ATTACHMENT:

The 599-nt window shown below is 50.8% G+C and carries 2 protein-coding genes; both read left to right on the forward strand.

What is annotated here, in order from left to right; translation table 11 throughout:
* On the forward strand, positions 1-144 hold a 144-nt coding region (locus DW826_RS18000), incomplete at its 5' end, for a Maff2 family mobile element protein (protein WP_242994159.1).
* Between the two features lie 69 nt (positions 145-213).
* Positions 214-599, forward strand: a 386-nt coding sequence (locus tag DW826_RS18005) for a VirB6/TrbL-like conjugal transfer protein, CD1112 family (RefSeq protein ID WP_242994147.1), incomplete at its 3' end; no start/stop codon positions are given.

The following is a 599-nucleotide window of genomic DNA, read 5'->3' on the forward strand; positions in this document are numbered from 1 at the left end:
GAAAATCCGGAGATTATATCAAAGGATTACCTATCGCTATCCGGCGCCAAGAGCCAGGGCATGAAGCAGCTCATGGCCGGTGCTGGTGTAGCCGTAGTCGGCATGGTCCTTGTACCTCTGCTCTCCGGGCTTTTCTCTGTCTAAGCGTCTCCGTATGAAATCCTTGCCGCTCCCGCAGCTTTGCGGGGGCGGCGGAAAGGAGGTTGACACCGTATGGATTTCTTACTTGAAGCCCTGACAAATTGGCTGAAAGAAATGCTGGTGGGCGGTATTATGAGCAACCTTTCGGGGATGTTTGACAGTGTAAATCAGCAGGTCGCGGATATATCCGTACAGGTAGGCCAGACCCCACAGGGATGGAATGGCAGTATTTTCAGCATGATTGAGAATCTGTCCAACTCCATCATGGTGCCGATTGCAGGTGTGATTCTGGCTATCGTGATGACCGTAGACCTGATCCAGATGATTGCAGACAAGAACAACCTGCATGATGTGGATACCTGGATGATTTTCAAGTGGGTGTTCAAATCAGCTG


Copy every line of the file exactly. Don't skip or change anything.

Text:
The 599-nt window shown below is 50.8% G+C and carries 2 protein-coding genes; both read left to right on the forward strand.

What is annotated here, in order from left to right; translation table 11 throughout:
* On the forward strand, positions 1-144 hold a 144-nt coding region (locus DW826_RS18000), incomplete at its 5' end, for a Maff2 family mobile element protein (protein WP_242994159.1).
* Between the two features lie 69 nt (positions 145-213).
* Positions 214-599, forward strand: a 386-nt coding sequence (locus tag DW826_RS18005) for a VirB6/TrbL-like conjugal transfer protein, CD1112 family (RefSeq protein ID WP_242994147.1), incomplete at its 3' end; no start/stop codon positions are given.

The following is a 599-nucleotide window of genomic DNA, read 5'->3' on the forward strand; positions in this document are numbered from 1 at the left end:
GAAAATCCGGAGATTATATCAAAGGATTACCTATCGCTATCCGGCGCCAAGAGCCAGGGCATGAAGCAGCTCATGGCCGGTGCTGGTGTAGCCGTAGTCGGCATGGTCCTTGTACCTCTGCTCTCCGGGCTTTTCTCTGTCTAAGCGTCTCCGTATGAAATCCTTGCCGCTCCCGCAGCTTTGCGGGGGCGGCGGAAAGGAGGTTGACACCGTATGGATTTCTTACTTGAAGCCCTGACAAATTGGCTGAAAGAAATGCTGGTGGGCGGTATTATGAGCAACCTTTCGGGGATGTTTGACAGTGTAAATCAGCAGGTCGCGGATATATCCGTACAGGTAGGCCAGACCCCACAGGGATGGAATGGCAGTATTTTCAGCATGATTGAGAATCTGTCCAACTCCATCATGGTGCCGATTGCAGGTGTGATTCTGGCTATCGTGATGACCGTAGACCTGATCCAGATGATTGCAGACAAGAACAACCTGCATGATGTGGATACCTGGATGATTTTCAAGTGGGTGTTCAAATCAGCTG